Stop Committing Configurations to your Source Code

Written by Meysam Azad


Over the last decade or so, due to the technological advancement in operations and tools such as CI/CD, containers, IaaS, etc., more and more people (or software engineers we shall say) are familiar with the operation part of the business.


This has made it easier and easier to talk about things such as configurations to the developer team and the way they employ it in their code (Take a look at the 12-factor app if you don’t know what I’m talking about).

Though there is still a long journey ahead of us, we have come a long way.

In this article, I’m trying to propose a common problem, namely configuration, and provide a proper solution on how to address that.

So, what is it anyway? And who cares?

When it comes to configuration, each developer has its preference on how to read some values that might change based on different deployments/environments.

Some might use the .env file; I know for a fact that the JavaScript guys are more interested in having .env.ENV_NAME in their source code.

Other people would go for other names; I’ve seen .envlocal , .env.debug , .env-test to mention a few.

What’s the worst part about all of this? It’s that it’s wrong right to its bone. The configuration of an app should never be committed to the source code. To quote the 12-factor guys:

A litmus test for whether an app has all config correctly factored out of the code is whether the codebase could be made open source at any moment, without compromising any credentials.

The dev guys should only have some examples of the required and optional configuration that their app needs; some files similar to this would be nice: .env-example.

Ideally, the content of such a file would be something like this:


And so on.

Woman working at the office and staring at her computer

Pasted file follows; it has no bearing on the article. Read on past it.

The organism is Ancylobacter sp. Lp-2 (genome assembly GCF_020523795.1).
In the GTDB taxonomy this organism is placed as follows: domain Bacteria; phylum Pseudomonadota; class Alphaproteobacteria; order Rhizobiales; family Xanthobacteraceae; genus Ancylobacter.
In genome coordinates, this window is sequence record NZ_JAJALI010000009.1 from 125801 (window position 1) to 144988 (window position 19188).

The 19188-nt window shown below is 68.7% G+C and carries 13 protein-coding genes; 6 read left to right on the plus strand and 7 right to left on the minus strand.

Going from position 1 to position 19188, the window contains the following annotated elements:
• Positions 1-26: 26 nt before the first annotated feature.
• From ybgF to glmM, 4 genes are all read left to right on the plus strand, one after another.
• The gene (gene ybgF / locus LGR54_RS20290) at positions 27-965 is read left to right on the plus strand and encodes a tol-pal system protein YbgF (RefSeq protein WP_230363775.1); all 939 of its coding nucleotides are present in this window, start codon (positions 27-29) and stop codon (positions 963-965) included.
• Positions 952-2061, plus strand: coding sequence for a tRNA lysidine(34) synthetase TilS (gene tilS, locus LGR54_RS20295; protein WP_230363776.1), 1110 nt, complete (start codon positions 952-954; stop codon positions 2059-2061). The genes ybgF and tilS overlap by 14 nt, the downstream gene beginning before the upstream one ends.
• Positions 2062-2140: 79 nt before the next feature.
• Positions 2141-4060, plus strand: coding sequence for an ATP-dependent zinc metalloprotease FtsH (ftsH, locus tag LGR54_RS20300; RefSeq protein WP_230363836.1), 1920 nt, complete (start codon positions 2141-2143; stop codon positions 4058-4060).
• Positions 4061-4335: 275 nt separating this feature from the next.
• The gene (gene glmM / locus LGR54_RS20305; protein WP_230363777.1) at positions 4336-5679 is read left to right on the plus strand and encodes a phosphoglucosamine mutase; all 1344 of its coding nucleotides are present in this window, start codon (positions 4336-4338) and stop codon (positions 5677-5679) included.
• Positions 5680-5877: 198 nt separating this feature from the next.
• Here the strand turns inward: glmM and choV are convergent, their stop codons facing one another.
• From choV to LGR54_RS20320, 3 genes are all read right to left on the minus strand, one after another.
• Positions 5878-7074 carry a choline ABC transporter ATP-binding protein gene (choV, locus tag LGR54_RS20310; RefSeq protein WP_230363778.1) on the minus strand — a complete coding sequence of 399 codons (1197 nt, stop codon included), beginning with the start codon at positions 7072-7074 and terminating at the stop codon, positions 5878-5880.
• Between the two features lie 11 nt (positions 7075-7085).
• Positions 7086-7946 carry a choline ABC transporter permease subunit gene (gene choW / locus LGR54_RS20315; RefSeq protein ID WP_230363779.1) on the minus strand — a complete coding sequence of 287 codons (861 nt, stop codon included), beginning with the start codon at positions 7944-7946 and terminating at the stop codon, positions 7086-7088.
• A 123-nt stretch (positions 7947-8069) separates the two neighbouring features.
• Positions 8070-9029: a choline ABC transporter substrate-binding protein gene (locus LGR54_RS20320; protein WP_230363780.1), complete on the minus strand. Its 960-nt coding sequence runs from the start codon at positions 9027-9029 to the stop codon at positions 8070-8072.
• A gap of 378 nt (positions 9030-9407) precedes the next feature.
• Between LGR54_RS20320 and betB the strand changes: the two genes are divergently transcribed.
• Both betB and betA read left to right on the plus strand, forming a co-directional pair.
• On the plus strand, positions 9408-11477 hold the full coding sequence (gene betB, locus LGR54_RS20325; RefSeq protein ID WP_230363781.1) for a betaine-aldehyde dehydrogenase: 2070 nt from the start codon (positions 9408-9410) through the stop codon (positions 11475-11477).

Photo by ThisIsEngineering from Pexels

You should NEVER, I repeat, NEVER commit the configuration to either the source code or the image of your app (I’m talking about Docker image but any similar concept applies the same).

As a DevOps Engineer, I’m responsible for providing those values (whether required or optional) to your application and when and where I forget to do so, your app should (or better, must) fail and complain about the missing value; something similar to this perhaps right before the runtime:

ValidationError: 1 validation error for Config
field required (type=value_error.missing)

Apart from the biggest mistake I’ve seen people make when committing the env file to the source code, I’ve also witnessed people putting the env file to the image of the app; I’m saying this loud and clear so that everyone can hear: IT IS WRONG!

Never place your env file inside the image of your app because it makes the behavior of the app nondeterministic.

Any person (with the right amount of access privilege) should be able to run your application with as many instances and as many different configurations as he/she desires without the need to tweak some file in your image or do some other weird stuff to overwrite a, let’s say, MongoDB URI.

That means, with the identical source code, I, as an operation guy, should be able to run your application on either or all of the environments I see fit e.g. testing, staging, development, production, etc.

Again, let me quote the 12-factor guys:

codebase is transformed into a (non-development) deploy through three stages:

1. The build stage is a transform which converts a code repo into an executable bundle known as a build. Using a version of the code at a commit specified by the deployment process, the build stage fetches vendors dependencies and compiles binaries and assets.

2. The release stage takes the build produced by the build stage and combines it with the deploy’s current config. The resulting release contains both the build and the config and is ready for immediate execution in the execution environment.